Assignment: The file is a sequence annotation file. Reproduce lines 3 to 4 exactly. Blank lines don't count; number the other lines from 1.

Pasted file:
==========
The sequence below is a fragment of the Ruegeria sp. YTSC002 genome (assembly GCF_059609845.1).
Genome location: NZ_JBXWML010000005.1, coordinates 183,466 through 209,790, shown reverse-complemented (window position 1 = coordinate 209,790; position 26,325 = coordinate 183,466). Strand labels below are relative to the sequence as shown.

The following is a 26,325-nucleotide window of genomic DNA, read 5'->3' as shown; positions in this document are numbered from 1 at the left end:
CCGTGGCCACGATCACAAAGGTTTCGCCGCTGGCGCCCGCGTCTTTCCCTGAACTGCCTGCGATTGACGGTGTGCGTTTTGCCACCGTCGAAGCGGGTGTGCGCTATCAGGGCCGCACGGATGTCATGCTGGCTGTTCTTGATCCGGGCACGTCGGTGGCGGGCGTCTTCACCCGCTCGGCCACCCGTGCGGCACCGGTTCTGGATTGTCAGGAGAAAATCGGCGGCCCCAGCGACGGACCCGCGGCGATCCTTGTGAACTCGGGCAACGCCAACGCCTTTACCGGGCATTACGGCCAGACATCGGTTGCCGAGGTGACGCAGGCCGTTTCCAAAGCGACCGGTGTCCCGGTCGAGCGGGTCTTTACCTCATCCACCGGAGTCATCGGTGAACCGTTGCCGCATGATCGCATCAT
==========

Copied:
The following is a 26,325-nucleotide window of genomic DNA, read 5'->3' as shown; positions in this document are numbered from 1 at the left end:
CCGTGGCCACGATCACAAAGGTTTCGCCGCTGGCGCCCGCGTCTTTCCCTGAACTGCCTGCGATTGACGGTGTGCGTTTTGCCACCGTCGAAGCGGGTGTGCGCTATCAGGGCCGCACGGATGTCATGCTGGCTGTTCTTGATCCGGGCACGTCGGTGGCGGGCGTCTTCACCCGCTCGGCCACCCGTGCGGCACCGGTTCTGGATTGTCAGGAGAAAATCGGCGGCCCCAGCGACGGACCCGCGGCGATCCTTGTGAACTCGGGCAACGCCAACGCCTTTACCGGGCATTACGGCCAGACATCGGTTGCCGAGGTGACGCAGGCCGTTTCCAAAGCGACCGGTGTCCCGGTCGAGCGGGTCTTTACCTCATCCACCGGAGTCATCGGTGAACCGTTGCCGCATGATCGCATCAT